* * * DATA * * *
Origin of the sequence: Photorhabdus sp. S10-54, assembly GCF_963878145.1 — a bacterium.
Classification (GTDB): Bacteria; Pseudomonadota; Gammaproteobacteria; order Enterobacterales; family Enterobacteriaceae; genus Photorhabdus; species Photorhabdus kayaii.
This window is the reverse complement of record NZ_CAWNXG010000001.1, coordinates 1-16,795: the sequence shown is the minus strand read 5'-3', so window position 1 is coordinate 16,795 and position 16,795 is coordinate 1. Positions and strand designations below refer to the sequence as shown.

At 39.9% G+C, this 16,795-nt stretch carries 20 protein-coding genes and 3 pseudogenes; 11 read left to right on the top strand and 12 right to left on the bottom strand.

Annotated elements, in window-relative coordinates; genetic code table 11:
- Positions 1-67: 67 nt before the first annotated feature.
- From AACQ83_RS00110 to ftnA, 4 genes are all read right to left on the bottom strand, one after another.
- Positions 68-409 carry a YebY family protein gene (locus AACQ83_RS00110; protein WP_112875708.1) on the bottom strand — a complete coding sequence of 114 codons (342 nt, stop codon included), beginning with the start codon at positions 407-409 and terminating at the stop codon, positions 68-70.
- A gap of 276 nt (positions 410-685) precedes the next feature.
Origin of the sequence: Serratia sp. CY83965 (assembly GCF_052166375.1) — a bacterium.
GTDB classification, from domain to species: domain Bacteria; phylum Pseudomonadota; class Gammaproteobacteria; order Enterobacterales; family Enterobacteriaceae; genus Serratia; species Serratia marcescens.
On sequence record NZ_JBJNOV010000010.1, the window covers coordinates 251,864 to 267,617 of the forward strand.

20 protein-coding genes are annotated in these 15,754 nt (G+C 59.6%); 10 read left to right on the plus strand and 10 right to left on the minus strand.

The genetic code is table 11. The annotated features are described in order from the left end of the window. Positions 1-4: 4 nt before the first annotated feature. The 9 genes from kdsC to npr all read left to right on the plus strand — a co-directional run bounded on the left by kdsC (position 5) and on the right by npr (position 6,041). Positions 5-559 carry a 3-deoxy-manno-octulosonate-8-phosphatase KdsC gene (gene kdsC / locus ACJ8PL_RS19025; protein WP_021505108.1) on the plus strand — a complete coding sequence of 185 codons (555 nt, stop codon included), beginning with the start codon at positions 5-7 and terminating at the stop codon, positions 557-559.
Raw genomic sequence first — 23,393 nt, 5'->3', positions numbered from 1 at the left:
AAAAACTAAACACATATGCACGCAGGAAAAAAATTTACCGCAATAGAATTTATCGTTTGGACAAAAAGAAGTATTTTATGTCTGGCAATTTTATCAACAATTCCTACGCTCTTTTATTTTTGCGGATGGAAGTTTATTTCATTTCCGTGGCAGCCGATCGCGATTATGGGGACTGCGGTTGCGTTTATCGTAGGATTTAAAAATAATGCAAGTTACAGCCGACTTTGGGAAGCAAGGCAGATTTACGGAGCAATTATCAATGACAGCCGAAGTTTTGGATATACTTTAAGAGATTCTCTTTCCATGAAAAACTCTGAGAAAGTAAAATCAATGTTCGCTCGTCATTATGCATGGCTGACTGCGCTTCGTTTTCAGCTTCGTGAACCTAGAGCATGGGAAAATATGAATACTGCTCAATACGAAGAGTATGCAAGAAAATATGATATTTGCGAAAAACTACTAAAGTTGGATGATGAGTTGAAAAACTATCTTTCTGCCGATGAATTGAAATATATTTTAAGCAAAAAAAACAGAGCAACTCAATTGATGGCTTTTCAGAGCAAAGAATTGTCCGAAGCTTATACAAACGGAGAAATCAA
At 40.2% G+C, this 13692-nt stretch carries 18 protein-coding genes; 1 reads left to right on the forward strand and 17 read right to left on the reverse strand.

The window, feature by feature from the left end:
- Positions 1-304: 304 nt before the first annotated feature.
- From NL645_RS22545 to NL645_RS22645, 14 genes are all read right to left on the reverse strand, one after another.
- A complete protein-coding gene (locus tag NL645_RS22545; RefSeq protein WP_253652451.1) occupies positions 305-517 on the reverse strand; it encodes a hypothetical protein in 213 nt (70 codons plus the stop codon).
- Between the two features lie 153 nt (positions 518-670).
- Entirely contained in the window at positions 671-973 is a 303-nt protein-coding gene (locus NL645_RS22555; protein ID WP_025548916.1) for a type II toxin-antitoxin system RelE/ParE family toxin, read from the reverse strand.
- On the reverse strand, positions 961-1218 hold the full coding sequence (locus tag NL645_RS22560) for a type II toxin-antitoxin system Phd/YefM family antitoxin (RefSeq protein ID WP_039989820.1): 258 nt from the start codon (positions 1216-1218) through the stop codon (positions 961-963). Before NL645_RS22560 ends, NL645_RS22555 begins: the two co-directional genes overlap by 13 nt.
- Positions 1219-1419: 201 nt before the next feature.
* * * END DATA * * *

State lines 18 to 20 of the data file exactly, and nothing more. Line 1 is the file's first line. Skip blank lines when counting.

The window, feature by feature from the left end:
- Positions 1-304: 304 nt before the first annotated feature.
- From NL645_RS22545 to NL645_RS22645, 14 genes are all read right to left on the reverse strand, one after another.